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|Title: ||The effect of 1,3-butanediol and carbohydrate supplementation on running performance|
|Authors: ||Scott, B.|
James, Lewis J.
Mears, Stephen A.
|Keywords: ||Ketone bodies|
|Issue Date: ||2018|
|Publisher: ||Elsevier © Sports Medicine Australia|
|Citation: ||SCOTT, B. ... et al, 2018. The effect of 1,3-butanediol and carbohydrate supplementation on running performance. Journal of Science and Medicine in Sport, doi:10.1016/j.jsams.2018.11.027.|
|Abstract: ||Objectives: Ingested ketogenic agents offer the potential to enhance endurance performance via the provision of an alternative exogenous, metabolically efficient, glycogen-sparing fuel (i.e. ketone bodies). This study aimed to assess the impact of combined carbohydrate and 1,3-butanediol (CHO-BD) supplementation on endurance performance, blood beta-hydroxybutyrate (βHB) concentration and glycolytic activity, in comparison to carbohydrate supplementation alone (CHO). Design: Eleven male runners (age 38 ± 12 years, mass 67.3 ± 6.5 kg, height 174.5 ± 5.0 cm, V̇O2peak 64.2 ± 5.0 ml·kg-1·min-1) performed two experimental trials in a randomised crossover design. Methods: Each trial consisted of 60 min of submaximal running, followed by a 5 km running time-trial (TT), and was performed following the ingestion of an energy matched ~650 ml drink (CHO-BD or CHO). Results: There was no difference in TT completion time between the trials (CHO: 1265 ± 93, CHO-BD: 1261 ± 96 s; p=0.723). However, blood βHB concentration in the CHO-BD trial was at least double that of the CHO trial at all time points following supplementation (p<0.05). While blood lactate concentration was lower in the CHO-BD versus CHO trial after 30 min submaximal exercise (CHO-BD: 1.46 ± 0.67 mmol·L-1, CHO: 1.77 ± 0.46 mmol·L-1, p=0.040), it was similar at other time points. Blood glucose concentrations were higher post-TT in the CHO-BD trial (CHO-BD: 5.83 ± 1.02 mmol·L-1, CHO: 5.26 ± 0.95 mmol·L-1, p=0.015). Conclusions: An energy matched CHO-BD supplementation drink raised βHB concentration and acutely lowered blood lactate concentration, without enhancing 5km TT running performance.|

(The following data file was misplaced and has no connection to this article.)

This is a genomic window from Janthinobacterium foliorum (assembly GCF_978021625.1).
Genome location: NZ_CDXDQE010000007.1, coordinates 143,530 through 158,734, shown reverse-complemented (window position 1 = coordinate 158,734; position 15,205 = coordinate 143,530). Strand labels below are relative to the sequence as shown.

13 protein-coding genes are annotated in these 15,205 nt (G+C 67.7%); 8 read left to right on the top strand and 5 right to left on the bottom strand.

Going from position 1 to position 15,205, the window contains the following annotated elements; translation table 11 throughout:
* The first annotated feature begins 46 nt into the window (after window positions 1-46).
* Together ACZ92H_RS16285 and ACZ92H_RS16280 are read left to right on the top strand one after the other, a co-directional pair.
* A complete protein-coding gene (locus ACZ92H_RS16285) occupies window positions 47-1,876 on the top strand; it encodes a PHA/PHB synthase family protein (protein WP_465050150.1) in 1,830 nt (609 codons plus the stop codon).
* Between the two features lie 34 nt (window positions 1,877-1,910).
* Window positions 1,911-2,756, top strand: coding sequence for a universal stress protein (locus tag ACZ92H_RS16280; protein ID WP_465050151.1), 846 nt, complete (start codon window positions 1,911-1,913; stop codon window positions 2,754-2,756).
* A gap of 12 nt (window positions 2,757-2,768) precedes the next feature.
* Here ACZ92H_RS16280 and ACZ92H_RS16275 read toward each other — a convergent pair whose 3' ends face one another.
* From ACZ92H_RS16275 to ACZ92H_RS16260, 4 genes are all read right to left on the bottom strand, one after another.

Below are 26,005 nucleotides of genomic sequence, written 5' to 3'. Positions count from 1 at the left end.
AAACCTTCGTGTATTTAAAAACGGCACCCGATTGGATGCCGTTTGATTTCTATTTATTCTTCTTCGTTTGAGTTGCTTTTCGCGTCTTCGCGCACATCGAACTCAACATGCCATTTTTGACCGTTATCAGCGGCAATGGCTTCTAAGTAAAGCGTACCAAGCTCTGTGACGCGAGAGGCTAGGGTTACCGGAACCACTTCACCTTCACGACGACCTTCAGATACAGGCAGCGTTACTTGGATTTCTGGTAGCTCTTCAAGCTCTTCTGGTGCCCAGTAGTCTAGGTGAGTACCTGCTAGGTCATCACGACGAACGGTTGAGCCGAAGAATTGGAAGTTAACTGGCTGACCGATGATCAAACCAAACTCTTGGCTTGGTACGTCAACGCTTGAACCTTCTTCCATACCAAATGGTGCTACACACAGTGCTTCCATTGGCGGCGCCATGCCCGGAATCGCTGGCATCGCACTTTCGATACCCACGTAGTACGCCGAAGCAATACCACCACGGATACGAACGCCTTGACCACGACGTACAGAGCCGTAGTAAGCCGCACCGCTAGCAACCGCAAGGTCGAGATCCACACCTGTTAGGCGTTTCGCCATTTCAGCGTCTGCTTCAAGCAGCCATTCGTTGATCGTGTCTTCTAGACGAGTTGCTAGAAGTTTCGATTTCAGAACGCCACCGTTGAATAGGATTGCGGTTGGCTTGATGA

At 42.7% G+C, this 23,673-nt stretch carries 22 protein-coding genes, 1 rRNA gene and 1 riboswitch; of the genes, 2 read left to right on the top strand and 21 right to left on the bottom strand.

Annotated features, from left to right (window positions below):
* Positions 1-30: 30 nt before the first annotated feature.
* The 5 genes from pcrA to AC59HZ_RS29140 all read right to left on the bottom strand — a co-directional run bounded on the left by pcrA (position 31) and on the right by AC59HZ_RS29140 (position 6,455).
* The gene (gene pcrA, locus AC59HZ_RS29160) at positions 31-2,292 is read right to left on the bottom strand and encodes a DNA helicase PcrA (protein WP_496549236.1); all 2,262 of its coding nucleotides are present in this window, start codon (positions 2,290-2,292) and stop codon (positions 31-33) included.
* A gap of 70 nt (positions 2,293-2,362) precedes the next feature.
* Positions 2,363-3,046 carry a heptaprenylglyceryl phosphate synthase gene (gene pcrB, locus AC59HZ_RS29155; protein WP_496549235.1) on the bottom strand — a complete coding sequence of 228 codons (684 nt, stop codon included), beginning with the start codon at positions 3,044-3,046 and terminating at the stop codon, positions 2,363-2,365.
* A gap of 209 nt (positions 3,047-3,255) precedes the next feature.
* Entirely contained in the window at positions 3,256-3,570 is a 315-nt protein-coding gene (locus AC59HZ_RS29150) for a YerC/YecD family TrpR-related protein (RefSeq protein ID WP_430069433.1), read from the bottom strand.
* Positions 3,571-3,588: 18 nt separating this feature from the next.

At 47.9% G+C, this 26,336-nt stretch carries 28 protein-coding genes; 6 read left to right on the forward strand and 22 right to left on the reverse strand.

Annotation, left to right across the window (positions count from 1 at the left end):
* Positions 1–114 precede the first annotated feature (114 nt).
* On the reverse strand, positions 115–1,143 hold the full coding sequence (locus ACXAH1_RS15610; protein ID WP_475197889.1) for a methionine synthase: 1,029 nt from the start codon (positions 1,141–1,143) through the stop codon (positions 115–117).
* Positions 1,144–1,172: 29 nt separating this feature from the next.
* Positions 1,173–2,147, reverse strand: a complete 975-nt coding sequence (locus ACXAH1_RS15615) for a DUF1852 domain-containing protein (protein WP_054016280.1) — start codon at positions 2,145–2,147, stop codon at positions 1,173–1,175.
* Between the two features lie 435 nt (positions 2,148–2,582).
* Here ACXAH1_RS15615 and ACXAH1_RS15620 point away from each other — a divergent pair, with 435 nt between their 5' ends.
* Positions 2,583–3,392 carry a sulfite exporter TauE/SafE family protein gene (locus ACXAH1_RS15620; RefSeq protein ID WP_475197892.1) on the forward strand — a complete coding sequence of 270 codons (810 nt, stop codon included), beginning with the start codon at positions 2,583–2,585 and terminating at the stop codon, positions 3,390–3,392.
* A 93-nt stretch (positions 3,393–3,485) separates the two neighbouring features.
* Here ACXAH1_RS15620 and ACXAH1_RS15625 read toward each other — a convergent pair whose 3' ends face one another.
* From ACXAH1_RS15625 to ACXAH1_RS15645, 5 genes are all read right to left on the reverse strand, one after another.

|Description: ||This paper is closed access until 6 December 2019.|
|Version: ||Accepted for publication|
|Publisher Link: ||https://doi.org/10.1016/j.jsams.2018.11.027|
|Appears in Collections:||Closed Access (Sport, Exercise and Health Sciences)|
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